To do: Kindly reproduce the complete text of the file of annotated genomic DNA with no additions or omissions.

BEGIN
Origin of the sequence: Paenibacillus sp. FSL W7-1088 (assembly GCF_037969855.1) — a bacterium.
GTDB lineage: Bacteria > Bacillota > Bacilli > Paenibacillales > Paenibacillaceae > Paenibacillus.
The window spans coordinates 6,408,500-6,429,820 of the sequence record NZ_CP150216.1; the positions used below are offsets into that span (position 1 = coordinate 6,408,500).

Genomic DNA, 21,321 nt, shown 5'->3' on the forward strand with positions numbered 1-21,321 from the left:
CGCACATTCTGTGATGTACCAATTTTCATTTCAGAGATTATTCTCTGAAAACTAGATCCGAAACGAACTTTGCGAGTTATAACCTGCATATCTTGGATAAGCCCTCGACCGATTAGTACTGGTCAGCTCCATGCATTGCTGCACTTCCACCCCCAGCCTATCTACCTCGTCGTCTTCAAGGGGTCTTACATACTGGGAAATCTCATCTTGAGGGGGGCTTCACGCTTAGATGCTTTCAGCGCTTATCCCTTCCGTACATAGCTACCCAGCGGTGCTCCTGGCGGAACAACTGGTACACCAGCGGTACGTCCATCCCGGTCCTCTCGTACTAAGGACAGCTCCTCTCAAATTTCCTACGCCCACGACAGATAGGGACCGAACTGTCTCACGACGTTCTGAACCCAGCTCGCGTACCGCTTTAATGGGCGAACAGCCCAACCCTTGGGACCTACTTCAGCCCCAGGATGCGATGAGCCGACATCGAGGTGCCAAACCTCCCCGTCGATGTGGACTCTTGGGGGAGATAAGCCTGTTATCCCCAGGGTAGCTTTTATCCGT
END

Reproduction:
Origin of the sequence: Paenibacillus sp. FSL W7-1088 (assembly GCF_037969855.1) — a bacterium.
GTDB lineage: Bacteria > Bacillota > Bacilli > Paenibacillales > Paenibacillaceae > Paenibacillus.
The window spans coordinates 6,408,500-6,429,820 of the sequence record NZ_CP150216.1; the positions used below are offsets into that span (position 1 = coordinate 6,408,500).

Genomic DNA, 21,321 nt, shown 5'->3' on the forward strand with positions numbered 1-21,321 from the left:
CGCACATTCTGTGATGTACCAATTTTCATTTCAGAGATTATTCTCTGAAAACTAGATCCGAAACGAACTTTGCGAGTTATAACCTGCATATCTTGGATAAGCCCTCGACCGATTAGTACTGGTCAGCTCCATGCATTGCTGCACTTCCACCCCCAGCCTATCTACCTCGTCGTCTTCAAGGGGTCTTACATACTGGGAAATCTCATCTTGAGGGGGGCTTCACGCTTAGATGCTTTCAGCGCTTATCCCTTCCGTACATAGCTACCCAGCGGTGCTCCTGGCGGAACAACTGGTACACCAGCGGTACGTCCATCCCGGTCCTCTCGTACTAAGGACAGCTCCTCTCAAATTTCCTACGCCCACGACAGATAGGGACCGAACTGTCTCACGACGTTCTGAACCCAGCTCGCGTACCGCTTTAATGGGCGAACAGCCCAACCCTTGGGACCTACTTCAGCCCCAGGATGCGATGAGCCGACATCGAGGTGCCAAACCTCCCCGTCGATGTGGACTCTTGGGGGAGATAAGCCTGTTATCCCCAGGGTAGCTTTTATCCGT